My research and selections on the upcoming 2010 elections, but first a restatement of how I think about voting and how I vote.
Like many socialists, I am not committed to democracy under the current system - I don't believe our democracy or our educational system are up to the task of making good decisions through polling the demos, and the types of candidates that normally make it into office only rarely have the expertise, at least for many types of positions, to do a top-notch job - to the extent that they are dependent on a popularity contest, we lose out on people who are less charismatic but more skilled. Similarly, Americans have an occasional tradition of populism that opposes intellect and expertise. The two roles that democracy does do according to what democracy structurally aims for are deciding which values go into governance and cutting down policies that are terrible enough to be highly and immediately visible. The first function is sometimes questionable, the latter insufficient to handle subtle/fine issues or those that require some kind of temporal reasoning. Fortunately, our governmental system is designed with some of these concerns in mind, insulating some parts of the government (particularly the judiciary) from politics to some extent. All this understood, improving on a modern representative democracy is not any easy task. Were the opportunity for revolution to somehow fall into my hands in a way that I thought might lead to something better, I would take it. Until then, I will vote - it is a lever, I can theoretically make a difference (even if some kinds of change are difficult at best) by turning it the right way, and by communicating/discussing with others, en masse we have some limited ability to steer things.
I agree with some other socialists I've met that the act of voting does not commit me in any way to either the United States or its current form of democracy. Likewise, I do not hold with any implied commitment to abide by rule of law in voting (as some people suggest people who vote should as a "rule of the game") - I will continue to use the calculus of judging the acceptability of laws and the risks/costs of breaking them. I disagree with some other socialists in that I believe that principlism in voting is naïve - voting is not a sacred duty to vote directly for whom we believe is the best candidate - it's a lever which we should pull in the direction that gives us the best probability/result value. To do otherwise is to fail to do the best we can by our values. To make this more concrete, given a three way race between a socialist with my exact values/philosophy, a democrat, and a republican, with the person like me likely to get 1% of the votes and the other two in a near-even split, I would vote for whichever of the other two were somewhat closer to me, because to do otherwise would, under the voting system we use, be a waste of the opportunity and fail to enact my values.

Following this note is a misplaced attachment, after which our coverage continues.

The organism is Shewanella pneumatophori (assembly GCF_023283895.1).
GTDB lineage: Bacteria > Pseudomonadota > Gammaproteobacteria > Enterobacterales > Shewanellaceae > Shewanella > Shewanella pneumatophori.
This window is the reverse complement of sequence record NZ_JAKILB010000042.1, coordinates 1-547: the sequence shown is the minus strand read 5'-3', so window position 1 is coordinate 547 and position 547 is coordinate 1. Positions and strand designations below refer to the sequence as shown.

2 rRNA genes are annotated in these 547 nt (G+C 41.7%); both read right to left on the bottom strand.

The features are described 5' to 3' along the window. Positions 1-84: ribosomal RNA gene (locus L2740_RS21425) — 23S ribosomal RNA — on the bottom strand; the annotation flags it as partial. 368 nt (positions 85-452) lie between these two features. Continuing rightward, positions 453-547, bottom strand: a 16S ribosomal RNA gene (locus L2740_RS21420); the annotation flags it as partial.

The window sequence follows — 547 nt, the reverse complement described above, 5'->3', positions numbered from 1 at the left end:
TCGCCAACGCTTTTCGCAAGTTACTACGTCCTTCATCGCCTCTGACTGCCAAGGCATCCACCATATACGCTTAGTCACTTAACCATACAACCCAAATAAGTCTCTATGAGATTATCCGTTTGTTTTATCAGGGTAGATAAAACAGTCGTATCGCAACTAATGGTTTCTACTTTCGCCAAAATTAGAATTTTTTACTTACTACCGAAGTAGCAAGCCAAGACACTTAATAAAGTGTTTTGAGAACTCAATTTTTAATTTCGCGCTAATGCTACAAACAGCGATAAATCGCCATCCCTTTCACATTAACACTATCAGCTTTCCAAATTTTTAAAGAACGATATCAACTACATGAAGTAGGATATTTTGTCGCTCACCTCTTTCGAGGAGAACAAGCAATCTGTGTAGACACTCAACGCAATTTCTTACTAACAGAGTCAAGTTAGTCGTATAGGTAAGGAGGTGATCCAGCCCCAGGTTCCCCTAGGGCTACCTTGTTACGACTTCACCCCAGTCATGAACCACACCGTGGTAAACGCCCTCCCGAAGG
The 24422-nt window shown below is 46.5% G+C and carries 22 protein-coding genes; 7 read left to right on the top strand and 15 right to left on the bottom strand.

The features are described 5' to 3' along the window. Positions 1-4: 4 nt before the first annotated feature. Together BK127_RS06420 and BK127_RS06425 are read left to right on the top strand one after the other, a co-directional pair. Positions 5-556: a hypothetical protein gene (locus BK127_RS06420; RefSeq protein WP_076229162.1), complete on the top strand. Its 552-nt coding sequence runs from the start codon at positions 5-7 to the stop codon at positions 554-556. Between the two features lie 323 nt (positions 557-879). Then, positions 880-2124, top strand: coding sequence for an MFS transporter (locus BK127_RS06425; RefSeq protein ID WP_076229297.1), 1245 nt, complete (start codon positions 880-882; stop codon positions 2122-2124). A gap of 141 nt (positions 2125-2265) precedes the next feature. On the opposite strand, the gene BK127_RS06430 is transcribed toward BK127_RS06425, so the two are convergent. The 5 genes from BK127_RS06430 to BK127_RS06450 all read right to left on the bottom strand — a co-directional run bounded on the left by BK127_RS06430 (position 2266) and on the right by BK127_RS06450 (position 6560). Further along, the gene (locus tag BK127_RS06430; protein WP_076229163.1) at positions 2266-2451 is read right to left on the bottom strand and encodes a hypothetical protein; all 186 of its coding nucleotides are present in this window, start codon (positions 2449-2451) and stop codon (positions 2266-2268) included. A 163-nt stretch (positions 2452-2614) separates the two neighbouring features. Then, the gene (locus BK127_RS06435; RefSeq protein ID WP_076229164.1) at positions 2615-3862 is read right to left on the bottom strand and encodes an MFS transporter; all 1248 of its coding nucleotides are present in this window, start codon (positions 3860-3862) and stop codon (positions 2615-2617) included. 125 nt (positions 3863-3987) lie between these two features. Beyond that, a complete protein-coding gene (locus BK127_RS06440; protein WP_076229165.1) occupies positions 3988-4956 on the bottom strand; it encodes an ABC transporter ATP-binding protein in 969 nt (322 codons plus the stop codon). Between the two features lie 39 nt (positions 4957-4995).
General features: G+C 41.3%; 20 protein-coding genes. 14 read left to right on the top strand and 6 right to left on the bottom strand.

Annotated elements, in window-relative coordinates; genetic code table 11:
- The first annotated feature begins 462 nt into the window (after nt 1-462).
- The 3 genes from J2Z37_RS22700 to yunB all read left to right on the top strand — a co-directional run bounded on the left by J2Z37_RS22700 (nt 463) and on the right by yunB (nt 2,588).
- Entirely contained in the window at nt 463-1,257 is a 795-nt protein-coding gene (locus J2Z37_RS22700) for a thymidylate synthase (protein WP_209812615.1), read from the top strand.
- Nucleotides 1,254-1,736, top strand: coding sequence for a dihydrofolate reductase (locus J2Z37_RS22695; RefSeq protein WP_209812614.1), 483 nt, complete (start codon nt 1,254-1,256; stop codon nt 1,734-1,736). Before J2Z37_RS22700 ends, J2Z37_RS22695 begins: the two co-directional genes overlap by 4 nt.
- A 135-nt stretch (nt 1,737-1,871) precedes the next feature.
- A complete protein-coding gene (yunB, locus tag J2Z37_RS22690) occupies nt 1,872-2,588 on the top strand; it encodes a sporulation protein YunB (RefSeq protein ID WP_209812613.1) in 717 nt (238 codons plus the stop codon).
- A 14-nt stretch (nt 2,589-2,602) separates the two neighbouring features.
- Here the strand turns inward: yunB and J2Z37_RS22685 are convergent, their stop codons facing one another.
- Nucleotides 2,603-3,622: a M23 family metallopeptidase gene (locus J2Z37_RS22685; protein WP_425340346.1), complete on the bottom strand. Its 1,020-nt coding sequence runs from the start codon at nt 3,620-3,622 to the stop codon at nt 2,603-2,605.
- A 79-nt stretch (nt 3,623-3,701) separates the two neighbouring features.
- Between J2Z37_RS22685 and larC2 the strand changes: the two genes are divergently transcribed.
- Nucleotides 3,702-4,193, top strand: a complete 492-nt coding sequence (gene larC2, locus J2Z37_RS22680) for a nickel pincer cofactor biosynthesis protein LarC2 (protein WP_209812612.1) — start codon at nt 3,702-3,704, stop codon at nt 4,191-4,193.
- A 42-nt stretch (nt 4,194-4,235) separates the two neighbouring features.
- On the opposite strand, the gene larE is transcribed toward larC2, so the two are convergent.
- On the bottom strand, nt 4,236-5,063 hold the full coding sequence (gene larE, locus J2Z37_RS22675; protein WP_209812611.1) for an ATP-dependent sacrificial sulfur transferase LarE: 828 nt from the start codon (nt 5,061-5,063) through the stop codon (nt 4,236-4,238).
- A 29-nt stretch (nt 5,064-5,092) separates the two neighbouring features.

Note as well that this is a pretty easy election for research - any endorsement by Palin, the Tea Party movements, or the US Chamber of Commerce for someone makes it very very unlikely I'd vote for them. I would consider voting for non-populist non-theocratic non-libertarian Republicans, or Democrats, and I would happily vote for Greens if I thought they could win. I would be delighted were there socialist candidates that seemed both sane and electable.
- United States Senate - Joe Sestak (D) versus Pat Toomey (R) - Toomey seems to have almost no issue policies in common with me - environment, fiscal policy, gay rights. His opposition to earmarks is commendable though. He's endorsed by some of those metioned above, disqualifying him for my vote. Sestak supported healthcare reform, seems to support placing marijuana as a per-state matter (I would prefer it be nationally permitted without states having the right to prohibit it, as I believe alcohol should be, but his position is better than the status quo by my metric), supports strengthening unions, and has a decent environmental record. Result: Sestak (D)
- United States House of Representatives - Mike Doyle (D) versus Melissa Haluszczak (R) versus Ed Bortz (G)
- Doyle (D) - Reasonably committed to healthcare, has a remarkably informed and nice set of tech/IP policies, has taken some unusual but other worthwhile positions (Autism, Darfur, etc), seems reasonable on gay rights. For a Democrat, he's surprisingly likable.
- Haluszczak (R) - Strictly in the conservative-freemarket-populist line on healthcare (gah!), anti-gay-rights (gah), aims for lower/flatter taxes (gah), and is against environemntal responsibility. Absolutely will not get my vote.
- Bortz (G) - Supports truly Universal Healthcare, which is good. Supports a shorter work week, which is good. Opposes bailouts and deregulation - this is a nuanced issue - I like the direction of his long-term preferred policies, but believe if implemented in response to the crisis the result would've been dire. Still, acceptable. Supports Gay marriage, which is good. Promotes election reform. His foreign policy wrt Afghanistan strikes me as ill-considered. Overall, I like Bortz. I would like to vote for him if he had a chance to be elected.
- Result: Doyle (D)
- Governor of Pennsylvania - Dan Onarato (D) versus Tom Corbett (R)
- Dan Onarato (D) - Reasonable on environment, moderate on labour issues, moderate on healthcare. Hard to tell much about his policies.
- Tom Corbett (R) - Legal challenge to healthcare reform (otherwise reasonable, although the focus on tort reform suggests he's following party lines rather than thinking). Looks decent on energy and environment. Actually not a bad candidate.
- Result: Onarato (D) (but I don't mind Corbett much even if he buys a bit into his party's crazy)
- Ballot Measure - PA Constitutional Convention - I don't know enough of what this would mean - it's too open-ended. Will need to look at this further.
There we go. Pretty simple.